**vSphere Replication is not sold separately but is included in the following versions of vSphere: Essentials Plus, Standard, Enterprise, Enterprise Plus, and Desktop.

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Migrate to Microsoft Azure with Azure VMware Solution

Introduction

Azure VMware Solution (AVS) is a private cloud VMware-as-a-service solution, allowing customers to retain VMware related investments, tools, and skills, whilst taking advantage of the scale and performance of Microsoft Azure.

Microsoft announced the latest evolution of Azure VMware Solution in May 2020, with the major news that AVS is now a Microsoft first party solution, endorsed and cloud verified by VMware. Microsoft are a VMware strategic technology partner, and will build and run the VMware Software Defined Data Centre (SDDC) stack and underlying infrastructure for you. The latest availability of Azure VMware Solution by region can be found here.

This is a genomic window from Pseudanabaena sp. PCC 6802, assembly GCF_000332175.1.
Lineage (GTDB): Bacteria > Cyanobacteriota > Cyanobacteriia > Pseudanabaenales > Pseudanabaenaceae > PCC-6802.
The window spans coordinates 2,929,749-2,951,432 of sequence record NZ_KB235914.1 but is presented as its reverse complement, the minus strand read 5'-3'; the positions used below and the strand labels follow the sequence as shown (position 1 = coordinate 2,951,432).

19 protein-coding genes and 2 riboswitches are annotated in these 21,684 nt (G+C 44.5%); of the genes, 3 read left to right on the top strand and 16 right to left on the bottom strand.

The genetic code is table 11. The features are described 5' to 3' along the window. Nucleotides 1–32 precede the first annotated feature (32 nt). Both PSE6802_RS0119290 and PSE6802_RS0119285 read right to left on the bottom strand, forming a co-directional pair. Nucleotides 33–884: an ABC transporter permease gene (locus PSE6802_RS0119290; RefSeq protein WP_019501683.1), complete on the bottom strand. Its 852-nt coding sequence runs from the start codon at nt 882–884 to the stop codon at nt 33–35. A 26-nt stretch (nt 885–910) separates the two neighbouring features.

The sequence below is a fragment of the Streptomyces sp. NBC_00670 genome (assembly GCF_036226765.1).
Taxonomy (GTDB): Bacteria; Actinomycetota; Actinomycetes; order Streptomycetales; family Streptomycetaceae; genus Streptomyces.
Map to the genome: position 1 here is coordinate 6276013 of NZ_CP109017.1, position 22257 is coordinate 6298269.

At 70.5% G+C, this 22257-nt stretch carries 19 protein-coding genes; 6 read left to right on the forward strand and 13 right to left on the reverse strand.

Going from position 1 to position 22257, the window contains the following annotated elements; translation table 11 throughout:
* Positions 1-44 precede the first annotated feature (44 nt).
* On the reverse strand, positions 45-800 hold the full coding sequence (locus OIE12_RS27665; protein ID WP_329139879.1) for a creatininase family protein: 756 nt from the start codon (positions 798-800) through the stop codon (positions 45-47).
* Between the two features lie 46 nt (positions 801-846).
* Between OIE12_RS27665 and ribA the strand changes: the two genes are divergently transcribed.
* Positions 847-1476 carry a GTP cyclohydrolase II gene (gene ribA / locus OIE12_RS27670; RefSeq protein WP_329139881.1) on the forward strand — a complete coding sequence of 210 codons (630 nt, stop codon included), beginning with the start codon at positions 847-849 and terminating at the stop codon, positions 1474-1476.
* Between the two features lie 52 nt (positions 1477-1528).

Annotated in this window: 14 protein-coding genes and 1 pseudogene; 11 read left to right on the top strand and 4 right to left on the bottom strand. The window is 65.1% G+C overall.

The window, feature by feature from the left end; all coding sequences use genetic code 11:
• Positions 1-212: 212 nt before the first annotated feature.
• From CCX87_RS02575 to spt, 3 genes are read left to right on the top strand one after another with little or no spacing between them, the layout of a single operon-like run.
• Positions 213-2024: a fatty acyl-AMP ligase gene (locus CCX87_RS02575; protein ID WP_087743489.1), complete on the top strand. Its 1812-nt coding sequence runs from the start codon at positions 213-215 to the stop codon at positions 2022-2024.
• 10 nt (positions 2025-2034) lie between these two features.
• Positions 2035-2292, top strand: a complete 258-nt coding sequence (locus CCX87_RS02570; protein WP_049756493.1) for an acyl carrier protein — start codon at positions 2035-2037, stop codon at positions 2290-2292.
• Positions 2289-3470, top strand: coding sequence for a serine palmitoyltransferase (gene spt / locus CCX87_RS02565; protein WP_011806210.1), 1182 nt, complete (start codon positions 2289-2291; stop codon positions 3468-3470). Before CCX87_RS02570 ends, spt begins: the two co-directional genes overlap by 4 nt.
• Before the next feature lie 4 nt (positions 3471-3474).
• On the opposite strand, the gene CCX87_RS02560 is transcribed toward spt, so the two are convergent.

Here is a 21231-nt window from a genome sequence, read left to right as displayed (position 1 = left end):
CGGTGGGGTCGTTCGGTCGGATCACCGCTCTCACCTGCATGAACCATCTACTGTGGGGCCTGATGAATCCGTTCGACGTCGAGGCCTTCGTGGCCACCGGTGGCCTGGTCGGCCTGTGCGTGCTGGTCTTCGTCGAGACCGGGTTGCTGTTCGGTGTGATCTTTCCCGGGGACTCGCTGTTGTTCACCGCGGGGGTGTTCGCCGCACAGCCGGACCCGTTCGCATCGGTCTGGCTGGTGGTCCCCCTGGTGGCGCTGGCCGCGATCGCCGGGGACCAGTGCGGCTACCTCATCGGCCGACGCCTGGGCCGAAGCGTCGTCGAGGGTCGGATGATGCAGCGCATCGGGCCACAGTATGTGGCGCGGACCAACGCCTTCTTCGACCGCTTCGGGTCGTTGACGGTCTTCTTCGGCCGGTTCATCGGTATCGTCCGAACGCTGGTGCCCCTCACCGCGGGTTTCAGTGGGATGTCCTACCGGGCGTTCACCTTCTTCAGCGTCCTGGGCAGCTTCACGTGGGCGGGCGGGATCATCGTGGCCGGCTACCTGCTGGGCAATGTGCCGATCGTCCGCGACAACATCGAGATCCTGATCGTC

If you have looked at AVS by Cloud Simple before this is a new offering, consistent in architecture but now sold and supported direct from Microsoft, providing a single point of support and fully manageable from the Azure Portal. Cloud Simple were acquired by Google in late 2019.

Azure VMware Solution Explained

Azure VMware Solution is the VMware Cloud Foundation (VCF) software stack built using dedicated bare-metal Azure infrastructure, allowing you to run VMware workloads on the Microsoft Azure cloud. AVS is designed for end-to-end High Availability with built in redundancy. Microsoft own and manage all support cases, including any that may need input from VMware.